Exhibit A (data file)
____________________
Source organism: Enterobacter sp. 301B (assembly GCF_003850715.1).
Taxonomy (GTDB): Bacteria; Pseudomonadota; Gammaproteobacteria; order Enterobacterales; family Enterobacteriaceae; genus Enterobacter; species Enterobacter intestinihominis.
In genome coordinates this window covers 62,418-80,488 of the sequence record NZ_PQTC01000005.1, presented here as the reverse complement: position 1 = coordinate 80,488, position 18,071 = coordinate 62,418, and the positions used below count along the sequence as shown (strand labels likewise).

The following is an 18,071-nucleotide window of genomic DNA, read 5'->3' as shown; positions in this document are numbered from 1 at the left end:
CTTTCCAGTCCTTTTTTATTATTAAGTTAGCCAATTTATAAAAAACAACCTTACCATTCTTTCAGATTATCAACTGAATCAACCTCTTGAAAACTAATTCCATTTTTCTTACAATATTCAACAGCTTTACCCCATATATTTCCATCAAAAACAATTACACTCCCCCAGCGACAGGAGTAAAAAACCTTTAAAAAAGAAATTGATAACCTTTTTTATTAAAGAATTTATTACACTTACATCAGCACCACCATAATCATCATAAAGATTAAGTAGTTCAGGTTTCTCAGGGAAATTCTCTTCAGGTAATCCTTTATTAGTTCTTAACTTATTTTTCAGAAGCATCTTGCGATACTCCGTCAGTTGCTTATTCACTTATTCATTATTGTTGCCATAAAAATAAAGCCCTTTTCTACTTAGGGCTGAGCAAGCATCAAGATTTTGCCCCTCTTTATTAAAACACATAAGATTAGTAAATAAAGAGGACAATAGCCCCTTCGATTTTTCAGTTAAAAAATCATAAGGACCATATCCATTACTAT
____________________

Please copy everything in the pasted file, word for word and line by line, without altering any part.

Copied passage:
Source organism: Enterobacter sp. 301B (assembly GCF_003850715.1).
Taxonomy (GTDB): Bacteria; Pseudomonadota; Gammaproteobacteria; order Enterobacterales; family Enterobacteriaceae; genus Enterobacter; species Enterobacter intestinihominis.
In genome coordinates this window covers 62,418-80,488 of the sequence record NZ_PQTC01000005.1, presented here as the reverse complement: position 1 = coordinate 80,488, position 18,071 = coordinate 62,418, and the positions used below count along the sequence as shown (strand labels likewise).

The following is an 18,071-nucleotide window of genomic DNA, read 5'->3' as shown; positions in this document are numbered from 1 at the left end:
CTTTCCAGTCCTTTTTTATTATTAAGTTAGCCAATTTATAAAAAACAACCTTACCATTCTTTCAGATTATCAACTGAATCAACCTCTTGAAAACTAATTCCATTTTTCTTACAATATTCAACAGCTTTACCCCATATATTTCCATCAAAAACAATTACACTCCCCCAGCGACAGGAGTAAAAAACCTTTAAAAAAGAAATTGATAACCTTTTTTATTAAAGAATTTATTACACTTACATCAGCACCACCATAATCATCATAAAGATTAAGTAGTTCAGGTTTCTCAGGGAAATTCTCTTCAGGTAATCCTTTATTAGTTCTTAACTTATTTTTCAGAAGCATCTTGCGATACTCCGTCAGTTGCTTATTCACTTATTCATTATTGTTGCCATAAAAATAAAGCCCTTTTCTACTTAGGGCTGAGCAAGCATCAAGATTTTGCCCCTCTTTATTAAAACACATAAGATTAGTAAATAAAGAGGACAATAGCCCCTTCGATTTTTCAGTTAAAAAATCATAAGGACCATATCCATTACTAT